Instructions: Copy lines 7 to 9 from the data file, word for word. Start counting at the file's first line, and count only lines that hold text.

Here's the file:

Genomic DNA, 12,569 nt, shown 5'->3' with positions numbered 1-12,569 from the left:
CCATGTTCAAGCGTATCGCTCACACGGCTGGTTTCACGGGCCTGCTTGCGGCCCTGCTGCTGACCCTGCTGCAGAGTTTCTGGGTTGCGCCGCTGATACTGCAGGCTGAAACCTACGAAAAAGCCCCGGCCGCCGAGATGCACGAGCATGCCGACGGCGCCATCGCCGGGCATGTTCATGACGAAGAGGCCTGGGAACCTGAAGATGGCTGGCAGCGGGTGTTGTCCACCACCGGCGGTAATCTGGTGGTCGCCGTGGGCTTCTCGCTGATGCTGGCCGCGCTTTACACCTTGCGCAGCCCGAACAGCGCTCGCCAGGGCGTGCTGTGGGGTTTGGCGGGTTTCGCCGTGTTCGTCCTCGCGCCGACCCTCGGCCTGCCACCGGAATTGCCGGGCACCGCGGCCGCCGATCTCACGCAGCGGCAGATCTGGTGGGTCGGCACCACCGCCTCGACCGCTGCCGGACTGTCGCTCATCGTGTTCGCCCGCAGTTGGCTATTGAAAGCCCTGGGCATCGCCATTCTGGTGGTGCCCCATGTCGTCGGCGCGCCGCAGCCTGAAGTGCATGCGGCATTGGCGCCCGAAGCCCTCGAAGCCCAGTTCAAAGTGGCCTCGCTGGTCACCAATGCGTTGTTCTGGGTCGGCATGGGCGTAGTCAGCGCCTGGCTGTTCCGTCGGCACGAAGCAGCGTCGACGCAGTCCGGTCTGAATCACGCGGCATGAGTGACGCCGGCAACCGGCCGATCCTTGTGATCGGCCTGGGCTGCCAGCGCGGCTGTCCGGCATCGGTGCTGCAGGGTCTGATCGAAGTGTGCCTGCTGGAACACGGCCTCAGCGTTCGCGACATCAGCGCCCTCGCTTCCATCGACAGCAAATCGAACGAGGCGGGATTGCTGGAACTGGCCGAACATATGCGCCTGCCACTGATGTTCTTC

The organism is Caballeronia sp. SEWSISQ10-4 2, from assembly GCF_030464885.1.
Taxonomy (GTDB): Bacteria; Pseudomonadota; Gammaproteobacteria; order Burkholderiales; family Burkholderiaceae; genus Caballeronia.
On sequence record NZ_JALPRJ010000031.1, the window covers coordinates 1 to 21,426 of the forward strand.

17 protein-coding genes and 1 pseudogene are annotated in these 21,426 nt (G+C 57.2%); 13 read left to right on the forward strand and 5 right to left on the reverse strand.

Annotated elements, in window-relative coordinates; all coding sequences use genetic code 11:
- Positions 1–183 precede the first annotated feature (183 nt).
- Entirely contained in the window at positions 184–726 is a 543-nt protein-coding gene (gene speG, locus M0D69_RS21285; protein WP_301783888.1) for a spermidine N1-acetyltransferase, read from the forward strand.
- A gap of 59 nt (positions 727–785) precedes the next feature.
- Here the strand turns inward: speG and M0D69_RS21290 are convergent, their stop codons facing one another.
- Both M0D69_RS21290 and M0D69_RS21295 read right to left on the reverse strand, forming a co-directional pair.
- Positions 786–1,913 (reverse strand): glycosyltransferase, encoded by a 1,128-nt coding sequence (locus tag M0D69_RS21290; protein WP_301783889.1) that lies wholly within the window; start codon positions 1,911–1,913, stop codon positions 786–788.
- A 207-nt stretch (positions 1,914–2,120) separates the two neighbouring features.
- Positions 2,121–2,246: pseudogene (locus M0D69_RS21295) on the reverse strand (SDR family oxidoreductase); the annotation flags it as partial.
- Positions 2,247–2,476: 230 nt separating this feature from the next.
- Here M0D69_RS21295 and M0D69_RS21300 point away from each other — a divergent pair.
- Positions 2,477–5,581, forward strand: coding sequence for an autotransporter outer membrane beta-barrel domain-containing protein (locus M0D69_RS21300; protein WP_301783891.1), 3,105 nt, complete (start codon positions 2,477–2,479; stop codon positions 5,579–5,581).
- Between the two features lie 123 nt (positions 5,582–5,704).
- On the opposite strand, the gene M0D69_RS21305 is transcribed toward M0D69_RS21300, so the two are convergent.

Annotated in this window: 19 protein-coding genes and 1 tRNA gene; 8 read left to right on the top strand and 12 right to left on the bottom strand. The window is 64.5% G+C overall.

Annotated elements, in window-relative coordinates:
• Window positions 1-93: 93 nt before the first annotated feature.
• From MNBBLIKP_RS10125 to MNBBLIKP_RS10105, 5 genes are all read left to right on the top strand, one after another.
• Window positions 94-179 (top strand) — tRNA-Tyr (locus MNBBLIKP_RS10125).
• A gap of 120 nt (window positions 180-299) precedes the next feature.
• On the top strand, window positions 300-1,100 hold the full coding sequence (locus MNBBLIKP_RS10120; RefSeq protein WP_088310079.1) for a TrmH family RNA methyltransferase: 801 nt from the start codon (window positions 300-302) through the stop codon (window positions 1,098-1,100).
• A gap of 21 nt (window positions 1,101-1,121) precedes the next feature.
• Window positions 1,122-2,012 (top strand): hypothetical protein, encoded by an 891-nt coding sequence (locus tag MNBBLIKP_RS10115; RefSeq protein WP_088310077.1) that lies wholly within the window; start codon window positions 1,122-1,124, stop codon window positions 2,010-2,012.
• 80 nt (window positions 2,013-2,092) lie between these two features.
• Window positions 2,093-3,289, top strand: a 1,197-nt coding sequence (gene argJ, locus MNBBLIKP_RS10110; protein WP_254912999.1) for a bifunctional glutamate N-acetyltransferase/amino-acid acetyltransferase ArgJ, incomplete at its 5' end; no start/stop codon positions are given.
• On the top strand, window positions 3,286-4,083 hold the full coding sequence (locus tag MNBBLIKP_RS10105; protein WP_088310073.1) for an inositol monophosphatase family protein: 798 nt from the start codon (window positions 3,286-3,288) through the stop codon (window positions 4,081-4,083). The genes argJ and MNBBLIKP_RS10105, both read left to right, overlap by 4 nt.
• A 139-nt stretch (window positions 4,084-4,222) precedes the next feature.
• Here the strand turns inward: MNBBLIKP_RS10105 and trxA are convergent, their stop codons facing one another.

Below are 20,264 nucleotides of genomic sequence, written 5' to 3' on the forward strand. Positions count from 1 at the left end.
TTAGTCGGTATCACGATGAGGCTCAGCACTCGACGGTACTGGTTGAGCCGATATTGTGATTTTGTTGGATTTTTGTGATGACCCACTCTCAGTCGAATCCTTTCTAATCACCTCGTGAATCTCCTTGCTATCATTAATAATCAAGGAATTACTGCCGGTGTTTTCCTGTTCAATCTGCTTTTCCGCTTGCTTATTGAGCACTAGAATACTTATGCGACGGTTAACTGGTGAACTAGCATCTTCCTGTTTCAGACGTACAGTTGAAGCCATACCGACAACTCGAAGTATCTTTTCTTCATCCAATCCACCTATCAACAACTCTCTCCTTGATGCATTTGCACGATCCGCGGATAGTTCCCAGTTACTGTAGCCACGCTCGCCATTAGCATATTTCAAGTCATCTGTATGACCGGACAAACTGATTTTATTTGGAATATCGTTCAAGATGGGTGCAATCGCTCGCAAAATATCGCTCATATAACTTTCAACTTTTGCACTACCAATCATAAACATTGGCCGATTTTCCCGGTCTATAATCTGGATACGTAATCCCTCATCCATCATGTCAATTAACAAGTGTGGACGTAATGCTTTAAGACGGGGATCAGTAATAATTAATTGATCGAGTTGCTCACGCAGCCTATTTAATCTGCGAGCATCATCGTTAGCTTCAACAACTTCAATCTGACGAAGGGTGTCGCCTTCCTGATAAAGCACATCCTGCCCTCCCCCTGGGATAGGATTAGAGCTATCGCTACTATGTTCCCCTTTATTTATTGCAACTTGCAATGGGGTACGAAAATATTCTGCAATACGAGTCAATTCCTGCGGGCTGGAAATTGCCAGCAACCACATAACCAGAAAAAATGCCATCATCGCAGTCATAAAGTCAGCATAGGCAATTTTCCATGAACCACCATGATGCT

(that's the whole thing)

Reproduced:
Annotated elements, in window-relative coordinates; all coding sequences use genetic code 11:
- Positions 1–183 precede the first annotated feature (183 nt).
- Entirely contained in the window at positions 184–726 is a 543-nt protein-coding gene (gene speG, locus M0D69_RS21285; protein WP_301783888.1) for a spermidine N1-acetyltransferase, read from the forward strand.